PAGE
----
susannah tantemsapya  ⟶  los angeles + bangkok   

Take It or Leave It: Institution, Image, Ideology 

Q&A with Senior Curator Anne Ellegood

by Susannah Tantemsapya
M Daily  April, 2014

Take It or Leave It: Institution, Image, Ideology Digital Archive. Los Angeles: Hammer Museum, 2017.

Take It or Leave It: Institution, Image, Ideology is the first, large-scale exhibition to tackle the genres of institutional critique and appropriation. Drawing from the work of 36 artists, each gallery is organized by specific themes (Representation, Politics, Media, America, Language, Interaction, Public Record, Archive) rather than by chronology. It is focused on work produced in America from the late 1970s through the early 1990s (although there is a smattering of pieces made after that period throughout the show). The feminist and civil rights movements–started by the generation before–heavily influenced this distinct period of contemporary art. M Daily spoke with Hammer senior curator Anne Ellegood about how to digest such a dense and historically relevant exhibition.

M Daily:

When did you begin working with
co-curator Johanna Burton (Keith Haring Director, Curator of Education and Public Engagement
at the New Museum) on this show? How did that come about?

Anne Ellegood:
We began having conversations about an earlier iteration of this exhibition about seven years ago. We are close colleagues and friends, and are constantly in dialogue about art. We worked on the ideas in the exhibition over time and proposed it in its current configuration to the Hammer about a year after I started working here. We have been working in earnest on the exhibition for about three to four years.

M Daily: What is the significance of its title, Take It or Leave It: Institution, Image, Ideology?

AE: It’s a colloquial phrase that we felt suited the exhibition well. It includes the act of taking something, which relates nicely to the strategy of appropriation that is a primary subject of the exhibition, but it also makes clear that to take something (to borrow or steal an image, a form, a phrase from an existing cultural source) is a choice. You can choose to take or choose not to. This suggests an active role on the part of the artist, but also, importantly, on the part of the viewer. Active, engaged viewing that leads to critical thinking is something these artists have encouraged in their work. We also liked that, take as a whole, the phrase is slightly edgy and has energy to it.

M Daily: How did you curate the pieces in order to guide the viewer through such a diverse, wide range of work?

This is a large question and not easy to summarize quickly. The process of selecting works for the exhibition was a long one that involved much discussion between me and Johanna Burton, with the artists, and then, later with lenders. We wanted, whenever possible, to include artists work over time. We also knew that there would be some new commissions, primarily the lobby wall project with Barbara Kruger. Because we selected artists who we feel have maintained critical practices over time, we realized that almost anything the artists have made during their careers could work, so it was a process at looking closely at their work over time and selecting specific works that made arguments we were interested in, that related to other works in the exhibition meaningfully, etc.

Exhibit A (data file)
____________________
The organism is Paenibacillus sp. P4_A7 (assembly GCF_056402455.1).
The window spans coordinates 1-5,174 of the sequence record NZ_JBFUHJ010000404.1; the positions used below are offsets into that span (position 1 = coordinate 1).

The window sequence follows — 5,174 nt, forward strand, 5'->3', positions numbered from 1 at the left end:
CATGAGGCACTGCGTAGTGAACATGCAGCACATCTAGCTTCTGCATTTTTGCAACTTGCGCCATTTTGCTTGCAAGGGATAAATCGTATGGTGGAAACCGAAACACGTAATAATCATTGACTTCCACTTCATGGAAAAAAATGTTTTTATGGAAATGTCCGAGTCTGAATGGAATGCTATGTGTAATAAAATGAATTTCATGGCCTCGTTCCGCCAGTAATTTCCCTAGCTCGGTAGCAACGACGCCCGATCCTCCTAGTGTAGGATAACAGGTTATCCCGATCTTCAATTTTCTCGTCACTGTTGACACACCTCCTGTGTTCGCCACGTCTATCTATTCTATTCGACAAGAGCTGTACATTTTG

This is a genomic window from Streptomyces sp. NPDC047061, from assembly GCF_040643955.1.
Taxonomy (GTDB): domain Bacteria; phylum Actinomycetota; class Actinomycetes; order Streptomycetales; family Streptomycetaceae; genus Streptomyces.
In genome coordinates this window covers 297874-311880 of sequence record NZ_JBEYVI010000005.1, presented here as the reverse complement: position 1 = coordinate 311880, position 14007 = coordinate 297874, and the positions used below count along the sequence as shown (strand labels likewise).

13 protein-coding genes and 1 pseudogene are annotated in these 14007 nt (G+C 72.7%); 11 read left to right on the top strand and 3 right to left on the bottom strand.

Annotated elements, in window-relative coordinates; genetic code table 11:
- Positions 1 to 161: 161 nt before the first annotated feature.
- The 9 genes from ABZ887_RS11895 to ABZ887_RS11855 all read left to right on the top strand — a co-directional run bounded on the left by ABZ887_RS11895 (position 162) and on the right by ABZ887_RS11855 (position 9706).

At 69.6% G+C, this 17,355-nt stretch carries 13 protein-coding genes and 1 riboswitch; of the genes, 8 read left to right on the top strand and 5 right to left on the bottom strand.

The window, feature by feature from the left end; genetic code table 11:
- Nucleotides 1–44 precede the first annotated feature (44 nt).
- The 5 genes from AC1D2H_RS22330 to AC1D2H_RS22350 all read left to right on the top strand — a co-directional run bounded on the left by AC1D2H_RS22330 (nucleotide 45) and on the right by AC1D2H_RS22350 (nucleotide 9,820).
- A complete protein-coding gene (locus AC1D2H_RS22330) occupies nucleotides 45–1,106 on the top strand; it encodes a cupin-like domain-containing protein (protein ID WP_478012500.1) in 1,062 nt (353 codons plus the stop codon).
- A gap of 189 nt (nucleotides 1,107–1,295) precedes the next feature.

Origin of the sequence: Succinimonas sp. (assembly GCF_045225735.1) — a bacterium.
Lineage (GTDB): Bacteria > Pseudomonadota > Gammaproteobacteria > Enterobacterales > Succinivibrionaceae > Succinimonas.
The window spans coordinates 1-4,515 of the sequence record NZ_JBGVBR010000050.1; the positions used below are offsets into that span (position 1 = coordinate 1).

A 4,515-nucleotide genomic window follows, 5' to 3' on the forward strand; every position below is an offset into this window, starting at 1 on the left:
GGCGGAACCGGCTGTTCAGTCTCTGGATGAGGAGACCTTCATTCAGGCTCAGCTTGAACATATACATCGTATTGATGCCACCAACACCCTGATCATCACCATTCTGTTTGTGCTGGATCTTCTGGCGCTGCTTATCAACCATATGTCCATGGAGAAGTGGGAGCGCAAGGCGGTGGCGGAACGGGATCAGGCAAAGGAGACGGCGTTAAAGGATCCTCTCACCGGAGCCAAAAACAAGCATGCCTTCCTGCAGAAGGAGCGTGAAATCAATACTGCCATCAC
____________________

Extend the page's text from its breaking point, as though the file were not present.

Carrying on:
In some cases, there were specific works by artists that we knew from early on that we wanted to include. In some cases, a work might be one of the most widely known works by a particular artist—like Mary Kelly’s Post-Partum Document—that has been highly influential, and we felt strongly it needed to be included in the exhibition. In other cases, it might be an important work by an artist that is lesser known or not exhibited as frequently, like Adrian Piper’s This Is Not a Performance. We also wanted to include works that had not been exhibited in a long time—like the two 1992 works by Mark Dion that were in his first solo exhibition at American Fine Arts or Andrea Fraser’s Notes on the Margin. We were interested in works in which artists referred to another artist’s work—to point to the ways that these artists were really looking at one another’s works and were engaged in critical dialogues and pedagogy—such as Stephen Prina’s work about Felix Gonzales-Torres, Chris Williams’s work about Chris D’Arcangelo and Bas Jan Ader, and Glenn Ligon’s work about Robert Mapplethorpe. We also wanted to be sure to include works in which artists collaborated together to create the work—like the work by Robert Gober and Sherrie Levine and the work by Paul McCarthy and Mike Kelley.